With Brown and Davis talking about expanding the offense, is 2008 the year fans walk out of Royal-Memorial Stadium saying, "Did you see that?" Brown's rationale in the spring, when he announced his intent to use more trick plays, seemed to be all about entertaining the fans. Remember?
I'm not holding my breath on this one, since I don't have a death wish or anything. I would recommend following suit. The first two games only had the one "trick" play, the end around pass with Shipley. Which is understandable playing two teams you don't need to show much against. On to the rationale...
"Greg (Davis), our offensive staff is a very fundamental staff - look complicated and be simple," Brown said. "Greg does a great job of getting the best players the ball. At the same time, people are more visual than ever before. We have more electronic gadgets than ever before. All the kids and fans, if they want to, can get on a video game and have all their trick plays. And fans like all that stuff.
"We're in the education business during the week and we're in show business on the weekend. We need to win. We need to be physical. We need to be tough. We need to have fun, and we need to look good. That's part of entertaining people.
"Texas fans are hard to entertain sometimes, so we need to keep their attention. And kids love trick plays. If you put it in the week of the game, it usually stinks. If you put it in in the spring and work on it, and use them 15 times during the season, and you've run them - and it's better for your defense. We got fooled too many times with a good defense two years ago.
"So we think it's fun. We think it's productive for the offense. It's productive for the defense, if it's part of our package instead of 'let's put in a trick play.' We're going to run them consistently."
First paragraph-Wait, so Texas fans are tired of losing to OU and it's because some of them like playing Madden and NCAA Football? I'm not buying this Mack, this makes you sound about as old and out of date as your insistence on the running game.
Second paragraph-Yeah, it is tough at Texas. It's a disaster to lose, especially at home. Or to the Aggies two years in a row. Or to OU repeatedly. It adds up. Conventional wisdom develops that is pretty negative towards your ability to do your job, Mack. But yeah, you have it right with your last two sentences, Mack, that is exactly what needs to happen. So you understand, but now you don't have an excuse for not coming through.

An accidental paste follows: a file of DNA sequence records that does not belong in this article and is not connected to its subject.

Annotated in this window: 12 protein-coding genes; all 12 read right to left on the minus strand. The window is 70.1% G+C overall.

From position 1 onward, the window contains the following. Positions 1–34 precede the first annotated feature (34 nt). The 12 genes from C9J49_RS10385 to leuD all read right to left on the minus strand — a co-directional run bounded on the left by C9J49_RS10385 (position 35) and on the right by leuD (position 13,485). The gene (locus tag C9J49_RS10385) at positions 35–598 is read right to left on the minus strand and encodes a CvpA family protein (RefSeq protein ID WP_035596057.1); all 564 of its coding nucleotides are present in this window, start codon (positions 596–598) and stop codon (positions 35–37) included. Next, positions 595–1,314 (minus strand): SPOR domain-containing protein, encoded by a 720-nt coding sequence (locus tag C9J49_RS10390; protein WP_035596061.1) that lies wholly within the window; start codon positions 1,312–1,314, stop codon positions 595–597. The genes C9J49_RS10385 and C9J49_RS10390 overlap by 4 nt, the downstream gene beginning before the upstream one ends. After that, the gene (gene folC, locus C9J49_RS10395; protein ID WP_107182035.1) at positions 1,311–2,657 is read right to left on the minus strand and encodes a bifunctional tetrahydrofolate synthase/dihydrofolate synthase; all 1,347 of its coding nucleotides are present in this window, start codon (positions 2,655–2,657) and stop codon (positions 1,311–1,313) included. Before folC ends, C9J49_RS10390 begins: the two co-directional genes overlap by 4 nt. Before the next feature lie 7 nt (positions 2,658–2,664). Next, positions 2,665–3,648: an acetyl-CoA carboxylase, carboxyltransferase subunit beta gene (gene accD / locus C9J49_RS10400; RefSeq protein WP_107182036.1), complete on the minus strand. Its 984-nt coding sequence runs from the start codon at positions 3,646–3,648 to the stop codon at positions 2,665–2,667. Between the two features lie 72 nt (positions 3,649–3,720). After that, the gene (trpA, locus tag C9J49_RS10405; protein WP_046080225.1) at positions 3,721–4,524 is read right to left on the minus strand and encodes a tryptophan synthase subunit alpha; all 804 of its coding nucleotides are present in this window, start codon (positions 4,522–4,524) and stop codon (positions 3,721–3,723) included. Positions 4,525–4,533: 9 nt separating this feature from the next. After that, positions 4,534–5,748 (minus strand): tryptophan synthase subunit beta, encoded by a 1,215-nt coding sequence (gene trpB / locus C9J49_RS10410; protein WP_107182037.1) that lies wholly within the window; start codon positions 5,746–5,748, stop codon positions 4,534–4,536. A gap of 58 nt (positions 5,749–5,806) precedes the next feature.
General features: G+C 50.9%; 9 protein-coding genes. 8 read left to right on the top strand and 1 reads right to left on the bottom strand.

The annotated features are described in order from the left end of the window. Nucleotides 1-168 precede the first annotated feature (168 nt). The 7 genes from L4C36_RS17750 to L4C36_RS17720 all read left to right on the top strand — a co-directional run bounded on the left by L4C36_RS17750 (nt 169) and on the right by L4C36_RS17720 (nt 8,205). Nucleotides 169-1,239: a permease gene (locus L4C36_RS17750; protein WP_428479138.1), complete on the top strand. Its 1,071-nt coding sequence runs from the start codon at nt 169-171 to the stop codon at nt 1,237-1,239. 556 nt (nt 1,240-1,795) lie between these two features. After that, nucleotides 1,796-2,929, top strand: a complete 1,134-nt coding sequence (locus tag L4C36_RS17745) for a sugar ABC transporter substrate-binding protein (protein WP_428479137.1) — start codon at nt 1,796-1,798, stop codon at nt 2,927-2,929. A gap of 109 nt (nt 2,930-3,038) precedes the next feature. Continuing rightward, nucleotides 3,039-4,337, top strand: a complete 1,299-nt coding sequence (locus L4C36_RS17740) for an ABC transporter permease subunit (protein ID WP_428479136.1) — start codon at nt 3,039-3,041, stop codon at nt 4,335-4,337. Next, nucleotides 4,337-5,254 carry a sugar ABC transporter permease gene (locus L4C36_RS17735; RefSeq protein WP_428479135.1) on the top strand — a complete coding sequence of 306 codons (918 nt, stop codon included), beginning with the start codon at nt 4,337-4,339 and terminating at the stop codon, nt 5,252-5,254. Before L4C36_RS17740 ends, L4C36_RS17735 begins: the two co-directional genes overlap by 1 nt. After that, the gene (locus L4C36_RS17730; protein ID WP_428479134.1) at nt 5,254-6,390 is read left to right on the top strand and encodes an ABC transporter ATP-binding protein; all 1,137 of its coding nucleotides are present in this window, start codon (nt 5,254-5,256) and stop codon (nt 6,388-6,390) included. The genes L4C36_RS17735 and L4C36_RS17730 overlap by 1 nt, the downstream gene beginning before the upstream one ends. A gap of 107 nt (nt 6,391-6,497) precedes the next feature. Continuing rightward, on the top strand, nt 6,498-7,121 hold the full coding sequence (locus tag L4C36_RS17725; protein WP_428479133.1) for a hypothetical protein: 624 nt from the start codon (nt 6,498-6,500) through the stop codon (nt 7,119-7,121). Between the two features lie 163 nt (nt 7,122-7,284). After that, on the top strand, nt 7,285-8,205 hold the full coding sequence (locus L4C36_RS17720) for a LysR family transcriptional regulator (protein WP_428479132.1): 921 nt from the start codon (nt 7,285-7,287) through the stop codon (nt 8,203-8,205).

Third paragraph-I agree completely, Mack. This is clearly what Texas fans want to hear. And I think it can energize the players, particularly potential recruits. By diversifying the offense to take advantage of talent, you attract talent to the school. The problem is that it hasn't always happened (see Peterson, Adrian).
Brown in the past has been defensive when asked about the creativity of Texas' offense. And why not? Fans may not have walked out of Royal-Memorial Stadium with any single play in their memory bank. But Texas has averaged 37 points per game over the last 10 seasons, including an NCAA record 652 points (50.2 ppg) in 2005.
Texas has never averaged less than 33.8 points per game in a season under Davis. So why the change now? And forget that stuff about entertaining the fans.
It's hard to argue with the success of the offense and the program under Mack Brown. He has elevated it to it's rightful status. We are the Joneses, and all that. But with that comes an incredible sense of entitlement to fans, and they don't like those bad losses. Arkansas at home in 2002. A&M. K-State two years in a row. OU. That's the reason to change.
"There's more people with great talent around," Brown said. "We don't think you're going to win with a bunch of trick plays because if you're not playing well, the trick plays don't work.
"On the days you're playing well and you probably would have won anyway, the trick plays work. On the day you stink, we call four of them, we never get to the line of scrimmage and y'all say we didn't call any. Well, we did, they just didn't get executed or they stunk."
The talent comment comes off as whiny, Mack. Doesn't suit you. Texas has lost to teams with less talent. That's on the coaches. You can argue for a talent diaspora in college football, but that's a problem for the Poor Aggies to worry about. Not Texas. We're Texas, despite UTEP's calling us the University of Texas at Austin. Nice try, but no one needs some uppity Miners, although your stadium is cute.
Brown thinks using more trick plays on offense in practice will help prepare UT's defense for all the creativity being used by opponents moving the ball these days.
"Everybody else is using them so much. A couple years ago, we felt like it really hurt us on defense," Brown said. "My job is to make sure the offense is doing enough, having enough diversity that we will play against - like keeping an option in the offense, running some power, running some trick plays - so our defense can work against things they are going to see in games what they see every day on the practice field. Our defense needs to stay multiple enough that our offense is going to see all the things they are going to see down the road without a scout team."
I agree on the first point in princple. But having watched the bad losses, I have to quibble. The problem wasn't the trick plays, it was the fact that the linebackers who "bleed for the program" were terrible. The secondary had to make all the plays in the running game, leading to susceptibility to play action passes and end around passes like the one used by K-State in 2006 (it also turned out that Yamon Figurs had legit 4.3 speed). That's on the Three Unmentionables. And yeah, the defense needs to see the multiplicity of offense, but the bigger issue is the offense being multiple for the sake of the offense being multiple.
Brown reined Davis in after the 2001 and 2002 seasons because he felt Davis had thrown the ball too much with Simms and gotten away from smash-mouth football. Texas was being labeled soft. Offensive line coach Tim Nunez, the receivers coach at Tulane from 1988-91 when Davis was head coach there, was let go. Mac McWhorter, who worked with Davis at Georgia, replaced him.